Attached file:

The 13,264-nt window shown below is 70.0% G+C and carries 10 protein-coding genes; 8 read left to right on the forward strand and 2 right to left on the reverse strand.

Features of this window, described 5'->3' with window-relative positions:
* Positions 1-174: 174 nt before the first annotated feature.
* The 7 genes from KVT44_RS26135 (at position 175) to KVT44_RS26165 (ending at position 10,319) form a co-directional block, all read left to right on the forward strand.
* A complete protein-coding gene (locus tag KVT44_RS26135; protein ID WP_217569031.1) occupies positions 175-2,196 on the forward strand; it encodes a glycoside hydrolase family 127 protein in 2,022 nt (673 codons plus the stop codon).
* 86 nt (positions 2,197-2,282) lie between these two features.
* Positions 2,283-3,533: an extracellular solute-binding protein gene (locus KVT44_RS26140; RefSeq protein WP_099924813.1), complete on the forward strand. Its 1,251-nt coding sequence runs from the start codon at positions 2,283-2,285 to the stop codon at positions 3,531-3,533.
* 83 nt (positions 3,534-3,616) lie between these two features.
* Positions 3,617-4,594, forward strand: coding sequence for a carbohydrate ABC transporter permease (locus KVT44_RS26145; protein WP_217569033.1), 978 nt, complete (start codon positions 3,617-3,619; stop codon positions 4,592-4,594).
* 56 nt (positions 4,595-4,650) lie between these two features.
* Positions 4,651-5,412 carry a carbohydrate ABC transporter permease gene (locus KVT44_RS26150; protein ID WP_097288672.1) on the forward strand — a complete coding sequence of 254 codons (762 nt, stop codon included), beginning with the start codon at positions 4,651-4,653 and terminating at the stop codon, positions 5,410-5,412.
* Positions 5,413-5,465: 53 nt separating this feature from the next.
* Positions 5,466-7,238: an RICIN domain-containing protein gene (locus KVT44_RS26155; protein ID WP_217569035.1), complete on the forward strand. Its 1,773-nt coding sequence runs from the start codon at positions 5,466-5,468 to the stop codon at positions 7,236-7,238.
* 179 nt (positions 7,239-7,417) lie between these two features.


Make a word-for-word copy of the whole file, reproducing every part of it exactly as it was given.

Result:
The 13,264-nt window shown below is 70.0% G+C and carries 10 protein-coding genes; 8 read left to right on the forward strand and 2 right to left on the reverse strand.

Features of this window, described 5'->3' with window-relative positions:
* Positions 1-174: 174 nt before the first annotated feature.
* The 7 genes from KVT44_RS26135 (at position 175) to KVT44_RS26165 (ending at position 10,319) form a co-directional block, all read left to right on the forward strand.
* A complete protein-coding gene (locus tag KVT44_RS26135; protein ID WP_217569031.1) occupies positions 175-2,196 on the forward strand; it encodes a glycoside hydrolase family 127 protein in 2,022 nt (673 codons plus the stop codon).
* 86 nt (positions 2,197-2,282) lie between these two features.
* Positions 2,283-3,533: an extracellular solute-binding protein gene (locus KVT44_RS26140; RefSeq protein WP_099924813.1), complete on the forward strand. Its 1,251-nt coding sequence runs from the start codon at positions 2,283-2,285 to the stop codon at positions 3,531-3,533.
* 83 nt (positions 3,534-3,616) lie between these two features.
* Positions 3,617-4,594, forward strand: coding sequence for a carbohydrate ABC transporter permease (locus KVT44_RS26145; protein WP_217569033.1), 978 nt, complete (start codon positions 3,617-3,619; stop codon positions 4,592-4,594).
* 56 nt (positions 4,595-4,650) lie between these two features.
* Positions 4,651-5,412 carry a carbohydrate ABC transporter permease gene (locus KVT44_RS26150; protein ID WP_097288672.1) on the forward strand — a complete coding sequence of 254 codons (762 nt, stop codon included), beginning with the start codon at positions 4,651-4,653 and terminating at the stop codon, positions 5,410-5,412.
* Positions 5,413-5,465: 53 nt separating this feature from the next.
* Positions 5,466-7,238: an RICIN domain-containing protein gene (locus KVT44_RS26155; protein ID WP_217569035.1), complete on the forward strand. Its 1,773-nt coding sequence runs from the start codon at positions 5,466-5,468 to the stop codon at positions 7,236-7,238.
* 179 nt (positions 7,239-7,417) lie between these two features.